“In class, sometimes I say, ‘Is your identity a kind of knowledge?’ ” James O’Leary, an assistant professor of musicology at the Oberlin Conservatory, told me. “The answer, for forever, has been no.” But his current students often vigorously disagree. In the post-Foucaultian tradition, it’s thought to be impossible to isolate accepted “knowledge” from power structures, and sometimes that principle is turned backward, to link personal discomfort with larger abuses of power. “Students believe that their gender, their ethnicity, their race, whatever, gives them a sort of privileged knowledge—a community-based knowledge—that other groups don’t have,” O’Leary went on. The trouble comes when their perspectives clash.
The less said about such things, perhaps, the better.
I was surprised to see the power-to-the-imagination article published in Jacobin, which I think of as a place that makes socialist arguments in realistic terms. But I suppose that realism only applies to the critique of the current regime; for socialists, the regime-to-come is an eschatological concept. In the terms of a recent Slate Star Codex essay, Jacobin is pessimistic about capitalism, and thinks capitalism is flawed because it creates conflict rather than collaboration. My pessimism, like Scott’s, comes from a slightly different worry: what if collaborative goodwill can only go so far?
The southeast corner is people who think that we’re all in this together, but that helping the poor is really hard. They agree with the free school lunch crowd that capitalism is more the solution than the problem, and that we should think of this in terms of complicated impersonal social and educational factors preventing poor people from fitting into the economy. But the southeasterners worry school lunches won’t be enough. Maybe even hiring great teachers, giving everybody free health care, ending racism, and giving generous vocational training to people in need wouldn’t be enough. If we held a communist revolution, it wouldn’t do a thing: you can’t hold a revolution against skill mismatch. This is a very gloomy quadrant, and I don’t blame people for not wanting to be in it. But it’s where I spend most of my time.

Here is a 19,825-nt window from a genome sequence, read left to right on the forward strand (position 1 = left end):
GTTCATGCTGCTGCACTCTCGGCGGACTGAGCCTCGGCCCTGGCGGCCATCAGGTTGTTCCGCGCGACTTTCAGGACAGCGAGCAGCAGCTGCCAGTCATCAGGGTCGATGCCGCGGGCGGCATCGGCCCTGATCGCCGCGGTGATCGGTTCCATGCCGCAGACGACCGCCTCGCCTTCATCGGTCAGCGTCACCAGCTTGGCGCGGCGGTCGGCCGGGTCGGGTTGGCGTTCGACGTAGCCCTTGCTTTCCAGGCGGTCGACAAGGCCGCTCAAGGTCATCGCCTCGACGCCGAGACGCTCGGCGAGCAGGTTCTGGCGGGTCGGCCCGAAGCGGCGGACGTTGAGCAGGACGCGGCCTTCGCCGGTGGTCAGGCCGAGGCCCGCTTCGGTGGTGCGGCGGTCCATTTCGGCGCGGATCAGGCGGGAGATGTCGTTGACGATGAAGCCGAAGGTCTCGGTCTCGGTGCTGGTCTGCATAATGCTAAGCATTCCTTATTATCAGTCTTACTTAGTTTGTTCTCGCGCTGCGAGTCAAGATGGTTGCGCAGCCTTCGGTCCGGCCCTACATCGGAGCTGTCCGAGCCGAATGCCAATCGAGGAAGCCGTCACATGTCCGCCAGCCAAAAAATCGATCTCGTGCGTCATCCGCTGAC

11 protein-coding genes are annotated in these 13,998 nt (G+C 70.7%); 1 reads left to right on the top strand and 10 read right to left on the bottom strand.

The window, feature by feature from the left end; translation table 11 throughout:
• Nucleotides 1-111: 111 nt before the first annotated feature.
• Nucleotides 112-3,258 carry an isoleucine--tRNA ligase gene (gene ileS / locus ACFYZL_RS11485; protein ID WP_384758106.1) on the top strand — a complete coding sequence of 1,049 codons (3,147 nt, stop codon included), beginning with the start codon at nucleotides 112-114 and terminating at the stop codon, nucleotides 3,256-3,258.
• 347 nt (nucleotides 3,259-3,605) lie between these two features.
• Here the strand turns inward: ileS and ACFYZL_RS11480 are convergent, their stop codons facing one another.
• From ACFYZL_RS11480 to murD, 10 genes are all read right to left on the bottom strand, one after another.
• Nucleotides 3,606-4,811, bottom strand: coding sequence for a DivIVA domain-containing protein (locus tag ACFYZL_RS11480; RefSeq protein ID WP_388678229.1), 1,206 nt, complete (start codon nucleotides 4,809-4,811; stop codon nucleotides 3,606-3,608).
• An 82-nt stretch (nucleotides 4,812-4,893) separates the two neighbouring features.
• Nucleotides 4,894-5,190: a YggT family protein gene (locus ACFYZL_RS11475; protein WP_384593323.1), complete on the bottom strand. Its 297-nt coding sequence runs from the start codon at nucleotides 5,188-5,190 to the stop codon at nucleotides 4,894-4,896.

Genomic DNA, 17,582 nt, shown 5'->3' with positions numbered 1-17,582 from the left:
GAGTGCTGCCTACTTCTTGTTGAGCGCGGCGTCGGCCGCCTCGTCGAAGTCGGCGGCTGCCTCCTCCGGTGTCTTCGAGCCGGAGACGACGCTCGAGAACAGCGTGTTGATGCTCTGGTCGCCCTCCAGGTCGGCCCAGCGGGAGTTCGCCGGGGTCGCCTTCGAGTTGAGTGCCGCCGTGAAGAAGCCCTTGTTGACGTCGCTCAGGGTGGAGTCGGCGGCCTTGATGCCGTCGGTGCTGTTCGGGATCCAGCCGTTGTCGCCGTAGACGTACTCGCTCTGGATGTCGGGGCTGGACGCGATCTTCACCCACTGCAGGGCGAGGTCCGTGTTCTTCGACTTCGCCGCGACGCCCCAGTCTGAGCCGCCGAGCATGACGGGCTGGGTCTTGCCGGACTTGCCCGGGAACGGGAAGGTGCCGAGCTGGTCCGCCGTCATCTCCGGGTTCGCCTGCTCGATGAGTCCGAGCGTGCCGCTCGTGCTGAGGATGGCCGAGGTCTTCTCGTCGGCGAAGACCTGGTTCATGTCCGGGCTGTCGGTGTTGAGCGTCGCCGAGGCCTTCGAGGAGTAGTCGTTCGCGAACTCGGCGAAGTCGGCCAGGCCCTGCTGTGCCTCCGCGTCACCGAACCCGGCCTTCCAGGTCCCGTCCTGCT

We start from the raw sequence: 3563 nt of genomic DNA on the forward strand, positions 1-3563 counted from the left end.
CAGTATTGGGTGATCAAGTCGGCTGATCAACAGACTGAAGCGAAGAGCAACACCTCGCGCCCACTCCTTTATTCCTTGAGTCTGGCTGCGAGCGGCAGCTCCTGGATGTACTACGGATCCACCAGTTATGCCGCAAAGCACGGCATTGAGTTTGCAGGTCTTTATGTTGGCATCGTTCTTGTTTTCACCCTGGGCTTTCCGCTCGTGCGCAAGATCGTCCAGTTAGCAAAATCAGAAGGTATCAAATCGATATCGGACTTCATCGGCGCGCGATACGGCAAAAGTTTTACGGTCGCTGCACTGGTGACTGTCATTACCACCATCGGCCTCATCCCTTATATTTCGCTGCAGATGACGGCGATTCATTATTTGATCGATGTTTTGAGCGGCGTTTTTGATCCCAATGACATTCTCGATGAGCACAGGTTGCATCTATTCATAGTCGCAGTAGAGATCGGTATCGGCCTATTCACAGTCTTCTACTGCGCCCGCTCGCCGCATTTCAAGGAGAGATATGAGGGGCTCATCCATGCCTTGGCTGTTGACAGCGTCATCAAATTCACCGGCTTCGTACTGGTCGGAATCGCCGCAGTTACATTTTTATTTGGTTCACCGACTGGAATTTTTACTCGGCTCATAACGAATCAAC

What I would add, perhaps, is this: all social systems work through incentives (this is the only way they can work), and even the best system of incentives will not produce an optimal outcome. The solution isn’t revolution—that would just mean replacing the current incentive system with another. Rather, we need to overcome our enslavement to the incentives we face, and try to do what’s actually the right thing. But this kind of freedom can’t be incentivized, and so can’t be systematized. The best we can do is create a society where it’s possible for each individual person to achieve it.
I have my doubts that Scott with agree with that last part, and I take this disagreement to trace the boundary between humanism and technocratism. Alan Jacobs’s current book project is about this divergence, as it took shape in the 1940s; his recent post on the topic resembles in some ways my digression on five English modernist Catholic poets.
Speaking of digressions, let us now return to the propulsion of the free spirit, i.e. to the role of meter in the imagination. Consider this piece about the difference between modality and tonality, which turns out to be is the difference between spirit and letter, and between metrical movement through time, and calcified spatial relations:
The entire raison d’être of modal music is to stretch the umbilical cord which connects it to its fundamental generating principle (the primal frequency) to the limit, only to be drawn inexorably back to the point of its beginning — and thus its ending. At this “point” when it once again becomes One with its creator, universal harmony is restored. In modal music intervals only have a function as they are related to their “creator”, not to each other. without their fundamental they cannot exist.
Cf. also my ramblings from two years ago about philosophical temperament.